Once you’ve settled on what you can do and who you can do it for, you’re able to finally spread that message to your audience. But with streets empty, where can you share it?

Where to Market

There are still some traditional ad buys that accomplish the holy grail of “reach and frequency.”

TV is still a good, if expensive, buy, but with fewer cars on the road, radio has taken a hit.

Newspapers are seeing some upswing, so that can be a measured purchase for media spend. But the magazine industry has also taken a hit, so those high-priced, glossy pages may not be as effective.

There are still some tried-and-true methods out there to reach a large targeted audience.

Direct mailing and email blasts can cover a huge swath of people. Programmatic buying can target an audience on lots of different media without costing as much as a general-market buy. Targeted video online, when done right—think the first three seconds—can be one solution on outlets such as Youtube. Content placed on social media, such as Tik Tok, Instagram, Facebook, and Twitter are also an answer. So too are ads on free apps and rich media on websites.

And a big swing at the ad game is being taken by AVODs (Advertising-based Video On Demand).

Live-event marketing has taken a mortal blow now, but virtual events are an interesting thing to investigate as an ad medium, like Fortnite did by inserting a virtual Travis Scott concert in the middle of its game.

But now more than ever, the industry needs to be looking at newer, more unusual ways to get their messages out there.

Be innovative and think differently.

One way is to harness the ever-growing number of voice assistants, like Alexa and Google. Their penetration in the US is staggering. According to eMarketer, it’s estimated that 111.8 million people in the US will use a voice assistant at least monthly this year. That represents 39.4% of US internet users and 33.8% of the overall population.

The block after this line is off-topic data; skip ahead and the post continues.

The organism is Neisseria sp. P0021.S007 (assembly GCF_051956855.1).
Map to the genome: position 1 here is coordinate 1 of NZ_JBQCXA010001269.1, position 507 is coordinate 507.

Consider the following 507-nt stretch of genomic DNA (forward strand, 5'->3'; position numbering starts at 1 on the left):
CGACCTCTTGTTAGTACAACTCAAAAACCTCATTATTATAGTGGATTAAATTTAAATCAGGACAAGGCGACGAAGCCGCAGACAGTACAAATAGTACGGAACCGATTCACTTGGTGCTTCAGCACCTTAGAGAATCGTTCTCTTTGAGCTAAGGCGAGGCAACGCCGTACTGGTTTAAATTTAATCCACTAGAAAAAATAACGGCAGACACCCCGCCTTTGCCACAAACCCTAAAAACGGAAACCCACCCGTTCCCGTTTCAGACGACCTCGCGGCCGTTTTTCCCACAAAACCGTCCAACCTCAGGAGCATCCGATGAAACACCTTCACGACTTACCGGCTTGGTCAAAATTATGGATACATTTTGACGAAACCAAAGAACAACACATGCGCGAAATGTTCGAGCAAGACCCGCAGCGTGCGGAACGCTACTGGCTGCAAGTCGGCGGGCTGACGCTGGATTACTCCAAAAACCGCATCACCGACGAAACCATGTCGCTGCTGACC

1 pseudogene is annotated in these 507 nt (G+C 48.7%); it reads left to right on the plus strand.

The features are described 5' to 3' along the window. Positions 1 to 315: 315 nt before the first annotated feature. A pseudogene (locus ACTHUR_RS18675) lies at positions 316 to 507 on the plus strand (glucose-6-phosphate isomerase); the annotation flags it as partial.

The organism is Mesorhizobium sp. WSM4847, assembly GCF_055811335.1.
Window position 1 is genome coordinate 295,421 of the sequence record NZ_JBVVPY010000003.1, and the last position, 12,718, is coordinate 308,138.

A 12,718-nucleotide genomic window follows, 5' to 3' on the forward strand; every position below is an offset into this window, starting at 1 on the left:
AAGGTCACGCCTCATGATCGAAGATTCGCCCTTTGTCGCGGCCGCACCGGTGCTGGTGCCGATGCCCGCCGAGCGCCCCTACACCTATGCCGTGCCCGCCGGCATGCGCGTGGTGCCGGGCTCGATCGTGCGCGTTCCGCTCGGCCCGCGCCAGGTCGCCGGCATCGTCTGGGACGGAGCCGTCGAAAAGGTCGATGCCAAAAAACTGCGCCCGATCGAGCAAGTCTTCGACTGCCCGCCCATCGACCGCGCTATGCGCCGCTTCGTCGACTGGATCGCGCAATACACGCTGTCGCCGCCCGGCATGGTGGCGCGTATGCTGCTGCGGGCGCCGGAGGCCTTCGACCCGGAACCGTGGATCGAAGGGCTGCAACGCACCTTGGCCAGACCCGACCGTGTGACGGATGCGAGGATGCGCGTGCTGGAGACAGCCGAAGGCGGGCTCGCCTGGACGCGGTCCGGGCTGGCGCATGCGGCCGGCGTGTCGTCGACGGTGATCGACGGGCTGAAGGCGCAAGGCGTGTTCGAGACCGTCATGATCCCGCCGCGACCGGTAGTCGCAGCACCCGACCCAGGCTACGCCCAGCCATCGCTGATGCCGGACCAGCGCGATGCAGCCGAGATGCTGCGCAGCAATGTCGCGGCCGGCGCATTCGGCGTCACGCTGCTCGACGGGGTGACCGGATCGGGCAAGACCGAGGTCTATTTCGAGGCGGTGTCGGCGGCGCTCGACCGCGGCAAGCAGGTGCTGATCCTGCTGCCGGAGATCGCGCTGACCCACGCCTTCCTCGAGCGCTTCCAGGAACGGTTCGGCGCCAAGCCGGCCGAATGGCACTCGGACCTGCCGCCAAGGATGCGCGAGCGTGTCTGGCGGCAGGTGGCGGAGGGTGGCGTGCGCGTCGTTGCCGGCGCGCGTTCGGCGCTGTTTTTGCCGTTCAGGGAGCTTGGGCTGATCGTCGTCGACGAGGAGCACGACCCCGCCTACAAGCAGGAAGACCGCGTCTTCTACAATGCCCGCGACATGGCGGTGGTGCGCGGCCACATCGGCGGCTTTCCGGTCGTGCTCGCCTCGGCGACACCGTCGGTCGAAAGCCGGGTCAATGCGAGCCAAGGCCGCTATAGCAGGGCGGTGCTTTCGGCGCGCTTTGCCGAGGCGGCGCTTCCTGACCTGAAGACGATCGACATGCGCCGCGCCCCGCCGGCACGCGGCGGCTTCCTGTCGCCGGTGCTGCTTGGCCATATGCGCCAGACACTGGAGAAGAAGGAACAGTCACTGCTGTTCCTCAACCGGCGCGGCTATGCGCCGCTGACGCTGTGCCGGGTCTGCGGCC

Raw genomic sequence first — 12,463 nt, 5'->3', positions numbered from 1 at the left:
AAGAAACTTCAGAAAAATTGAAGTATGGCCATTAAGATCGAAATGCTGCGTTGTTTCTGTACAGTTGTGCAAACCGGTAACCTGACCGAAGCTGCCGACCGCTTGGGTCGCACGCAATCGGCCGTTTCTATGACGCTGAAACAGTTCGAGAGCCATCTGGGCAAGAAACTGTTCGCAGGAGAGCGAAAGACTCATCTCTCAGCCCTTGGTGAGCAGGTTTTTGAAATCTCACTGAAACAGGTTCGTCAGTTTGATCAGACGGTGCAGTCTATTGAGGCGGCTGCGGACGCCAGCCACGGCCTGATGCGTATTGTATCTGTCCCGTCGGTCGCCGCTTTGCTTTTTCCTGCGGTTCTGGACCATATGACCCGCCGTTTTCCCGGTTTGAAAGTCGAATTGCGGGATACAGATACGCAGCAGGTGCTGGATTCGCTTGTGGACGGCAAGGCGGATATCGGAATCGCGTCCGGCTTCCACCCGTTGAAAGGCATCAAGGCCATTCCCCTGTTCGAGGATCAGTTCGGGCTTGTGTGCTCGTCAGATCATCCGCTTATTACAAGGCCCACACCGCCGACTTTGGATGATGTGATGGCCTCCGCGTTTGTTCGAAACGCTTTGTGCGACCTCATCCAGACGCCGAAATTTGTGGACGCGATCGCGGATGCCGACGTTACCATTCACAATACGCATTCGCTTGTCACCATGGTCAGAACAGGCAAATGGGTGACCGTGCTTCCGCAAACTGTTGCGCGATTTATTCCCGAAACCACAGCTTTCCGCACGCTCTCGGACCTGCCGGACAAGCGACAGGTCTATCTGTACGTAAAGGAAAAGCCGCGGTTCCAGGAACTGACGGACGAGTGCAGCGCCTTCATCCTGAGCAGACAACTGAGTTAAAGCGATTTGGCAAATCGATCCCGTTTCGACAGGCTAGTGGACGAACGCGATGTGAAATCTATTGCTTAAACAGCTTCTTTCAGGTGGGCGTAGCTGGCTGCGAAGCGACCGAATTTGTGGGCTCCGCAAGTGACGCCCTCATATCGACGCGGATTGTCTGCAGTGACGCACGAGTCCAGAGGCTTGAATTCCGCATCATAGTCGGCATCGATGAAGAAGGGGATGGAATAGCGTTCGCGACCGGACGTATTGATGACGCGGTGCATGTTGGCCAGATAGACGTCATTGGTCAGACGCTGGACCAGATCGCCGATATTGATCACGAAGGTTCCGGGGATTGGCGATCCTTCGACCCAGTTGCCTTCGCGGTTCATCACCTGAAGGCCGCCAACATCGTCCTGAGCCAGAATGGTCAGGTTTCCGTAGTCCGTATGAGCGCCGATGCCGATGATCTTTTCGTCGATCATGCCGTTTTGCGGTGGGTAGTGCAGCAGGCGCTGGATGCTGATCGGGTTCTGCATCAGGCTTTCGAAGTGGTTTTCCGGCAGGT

Another (and not so new) method is integrating in-game ads into the mobile or desktop as product placements. They can be banners on billboards, screens, or 3D products with which users can interact. If you’re looking for message retention, these haven’t been proven to be the best bets, but they could be a creative part of an overall strategy to extend your brand if that’s the target audience you’re after.

And speaking of product placement, it can now be more than seeing your actual product in a film or show, but, instead, placing it there virtually. That empty table may now hold a box of cereal or a can of soda that wasn’t there when the shoot was finished.

It’s time to get creative, and isn’t that what advertising is all about?

An edited version of this post first ran on Definition 6’s blog.

Frank Radice is the managing partner of the media and marketing consultancy, Vida FR Company, in New York and London; and the expert-in-residence at Definition6 in the U.S. and Vixen Labs in the U.K. As the former president and CMO of the National Academy Of Television Arts and Sciences, he was responsible for creating the first national Emmy Award for promos. He is the former executive vice president of The NBC Agency, a two-time Emmy-winning ABC news producer, executive producer at CNN, director for Paramount TV as well as an author, musician and composer.

Tags: coronavirus covid-19 frank radice guest column marketing pandemic